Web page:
Farewell Stars Badly Dressed Bureaucrats Instead of Spies
A homely bit of international Cold War cloak-and-dagger, starring badly dressed bureaucrats instead of chic spies, Farewell is based on a vital early-80s espionage break involving the KGB, DST French intelligence, and the CIA. Heads of all concerned governments appear in the film, but more attention is paid to the domestic lives of the reluctant agents as theyre infected by the habit of deception. Emir Kusturica plays Sergei Gregoriev, a Soviet colonel disillusioned by Andropovs Russia, living off hopes for his sons future and memories of an old appointment in Paris. In exchange for a little conversational French, he begins leaking information about the overseas spy network to Pierre, an engineer working in Moscow (Guillaume Canetlike Kusturica, principally a director). That information trickles down to Ronald Reagan, played by the great Fred Ward, who seems to always be watching The Man Who Shot Liberty Valance; its famous Print the legend may refer to Farewell director Christian Carions narrative libertiesGregoriev is a sanitized version of the real Vladimir Vetrovor the obfuscation preached by Willem Dafoes CIA big shot (William Casey?). Valance is one of the key texts in a film that emphasizes the part that culture plays in loyalty, along with 19th-century Romantic Alfred de Vigny and Queen, whom Sergeis teenage son is seen rocking out to on his contraband Walkman, a scene infused with the promised freedom implicit in decadent Western pop.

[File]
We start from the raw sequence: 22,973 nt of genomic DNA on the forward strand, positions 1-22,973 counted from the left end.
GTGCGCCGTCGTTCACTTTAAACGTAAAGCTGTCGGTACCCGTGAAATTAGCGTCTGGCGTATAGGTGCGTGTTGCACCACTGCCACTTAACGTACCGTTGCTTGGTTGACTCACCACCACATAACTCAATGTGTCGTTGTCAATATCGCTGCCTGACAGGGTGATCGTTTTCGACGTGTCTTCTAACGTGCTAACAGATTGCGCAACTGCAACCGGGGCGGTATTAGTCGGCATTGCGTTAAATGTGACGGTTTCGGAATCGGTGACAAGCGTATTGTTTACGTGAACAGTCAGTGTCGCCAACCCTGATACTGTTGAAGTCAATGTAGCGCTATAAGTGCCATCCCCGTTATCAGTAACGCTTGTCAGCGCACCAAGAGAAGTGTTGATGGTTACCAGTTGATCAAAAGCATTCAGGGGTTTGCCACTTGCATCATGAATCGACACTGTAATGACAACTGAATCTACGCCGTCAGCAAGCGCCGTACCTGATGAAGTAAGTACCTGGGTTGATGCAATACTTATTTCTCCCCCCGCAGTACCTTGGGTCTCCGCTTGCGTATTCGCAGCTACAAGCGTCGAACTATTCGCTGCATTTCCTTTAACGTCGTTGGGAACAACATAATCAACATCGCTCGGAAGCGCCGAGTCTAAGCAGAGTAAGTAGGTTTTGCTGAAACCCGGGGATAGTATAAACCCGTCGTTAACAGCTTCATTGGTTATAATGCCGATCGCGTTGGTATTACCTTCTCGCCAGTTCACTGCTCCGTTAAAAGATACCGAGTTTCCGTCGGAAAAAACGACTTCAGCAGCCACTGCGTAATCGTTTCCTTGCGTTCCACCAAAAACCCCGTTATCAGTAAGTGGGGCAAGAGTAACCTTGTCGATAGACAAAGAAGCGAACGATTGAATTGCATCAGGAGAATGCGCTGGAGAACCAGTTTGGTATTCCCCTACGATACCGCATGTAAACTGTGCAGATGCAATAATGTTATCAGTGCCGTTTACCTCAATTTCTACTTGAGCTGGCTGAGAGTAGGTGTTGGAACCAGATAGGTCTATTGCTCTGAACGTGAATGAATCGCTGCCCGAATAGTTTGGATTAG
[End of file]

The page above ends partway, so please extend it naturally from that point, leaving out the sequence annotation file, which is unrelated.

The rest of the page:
Get the Film Club Newsletter
Stay up to date on the best new movies with our critics' latest reviews, interviews and trailers for the films coming to a theater near you each week.
More Film News
- Netflix’s 'Narcos' Tries to Be 'The Wire' for Colombia’s Drug War
- ‘The Second Mother’ Offers a Sharp Brazilian Take on the Upstairs/Downstairs Drama
- The Predictability of Teary Kids Doc 'My Voice, My Life' Doesn't Make It Any Less Powerful
- The Subject of 'Butterfly Girl' Pushes Herself to Take Chances Despite the Pain